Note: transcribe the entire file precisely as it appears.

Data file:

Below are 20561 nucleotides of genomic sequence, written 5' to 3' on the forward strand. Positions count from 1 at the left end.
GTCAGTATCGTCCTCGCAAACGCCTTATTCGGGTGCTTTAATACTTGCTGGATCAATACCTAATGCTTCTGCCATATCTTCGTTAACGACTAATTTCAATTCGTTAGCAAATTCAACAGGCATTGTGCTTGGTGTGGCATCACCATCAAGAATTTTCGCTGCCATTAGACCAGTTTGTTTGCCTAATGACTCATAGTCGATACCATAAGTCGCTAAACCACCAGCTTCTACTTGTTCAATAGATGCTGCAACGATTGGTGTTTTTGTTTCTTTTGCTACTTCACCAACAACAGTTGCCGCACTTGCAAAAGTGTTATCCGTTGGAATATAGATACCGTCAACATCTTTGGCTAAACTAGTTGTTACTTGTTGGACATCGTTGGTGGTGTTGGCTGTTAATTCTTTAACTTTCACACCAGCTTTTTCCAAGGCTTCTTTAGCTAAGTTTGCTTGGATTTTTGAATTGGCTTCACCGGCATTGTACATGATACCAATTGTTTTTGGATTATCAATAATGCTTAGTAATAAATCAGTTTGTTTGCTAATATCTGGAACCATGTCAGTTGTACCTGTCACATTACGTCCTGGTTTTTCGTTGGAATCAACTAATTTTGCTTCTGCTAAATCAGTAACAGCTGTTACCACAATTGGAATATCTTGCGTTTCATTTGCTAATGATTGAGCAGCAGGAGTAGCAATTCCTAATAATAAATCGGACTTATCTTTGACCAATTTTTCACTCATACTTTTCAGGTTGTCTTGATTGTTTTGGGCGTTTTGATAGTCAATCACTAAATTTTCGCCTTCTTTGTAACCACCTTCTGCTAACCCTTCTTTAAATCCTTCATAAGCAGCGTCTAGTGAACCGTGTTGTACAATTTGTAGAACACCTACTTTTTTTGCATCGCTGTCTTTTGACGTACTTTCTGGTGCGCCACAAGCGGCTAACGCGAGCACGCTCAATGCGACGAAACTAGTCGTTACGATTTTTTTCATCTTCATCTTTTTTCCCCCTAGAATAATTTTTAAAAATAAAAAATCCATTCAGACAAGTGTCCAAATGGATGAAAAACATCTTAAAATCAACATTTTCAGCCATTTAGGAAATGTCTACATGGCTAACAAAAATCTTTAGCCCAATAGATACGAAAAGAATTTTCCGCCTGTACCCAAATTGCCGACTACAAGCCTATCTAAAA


Below are 20561 nucleotides of genomic sequence, written 5' to 3' on the forward strand. Positions count from 1 at the left end.
GTCAGTATCGTCCTCGCAAACGCCTTATTCGGGTGCTTTAATACTTGCTGGATCAATACCTAATGCTTCTGCCATATCTTCGTTAACGACTAATTTCAATTCGTTAGCAAATTCAACAGGCATTGTGCTTGGTGTGGCATCACCATCAAGAATTTTCGCTGCCATTAGACCAGTTTGTTTGCCTAATGACTCATAGTCGATACCATAAGTCGCTAAACCACCAGCTTCTACTTGTTCAATAGATGCTGCAACGATTGGTGTTTTTGTTTCTTTTGCTACTTCACCAACAACAGTTGCCGCACTTGCAAAAGTGTTATCCGTTGGAATATAGATACCGTCAACATCTTTGGCTAAACTAGTTGTTACTTGTTGGACATCGTTGGTGGTGTTGGCTGTTAATTCTTTAACTTTCACACCAGCTTTTTCCAAGGCTTCTTTAGCTAAGTTTGCTTGGATTTTTGAATTGGCTTCACCGGCATTGTACATGATACCAATTGTTTTTGGATTATCAATAATGCTTAGTAATAAATCAGTTTGTTTGCTAATATCTGGAACCATGTCAGTTGTACCTGTCACATTACGTCCTGGTTTTTCGTTGGAATCAACTAATTTTGCTTCTGCTAAATCAGTAACAGCTGTTACCACAATTGGAATATCTTGCGTTTCATTTGCTAATGATTGAGCAGCAGGAGTAGCAATTCCTAATAATAAATCGGACTTATCTTTGACCAATTTTTCACTCATACTTTTCAGGTTGTCTTGATTGTTTTGGGCGTTTTGATAGTCAATCACTAAATTTTCGCCTTCTTTGTAACCACCTTCTGCTAACCCTTCTTTAAATCCTTCATAAGCAGCGTCTAGTGAACCGTGTTGTACAATTTGTAGAACACCTACTTTTTTTGCATCGCTGTCTTTTGACGTACTTTCTGGTGCGCCACAAGCGGCTAACGCGAGCACGCTCAATGCGACGAAACTAGTCGTTACGATTTTTTTCATCTTCATCTTTTTTCCCCCTAGAATAATTTTTAAAAATAAAAAATCCATTCAGACAAGTGTCCAAATGGATGAAAAACATCTTAAAATCAACATTTTCAGCCATTTAGGAAATGTCTACATGGCTAACAAAAATCTTTAGCCCAATAGATACGAAAAGAATTTTCCGCCTGTACCCAAATTGCCGACTACAAGCCTATCTAAAA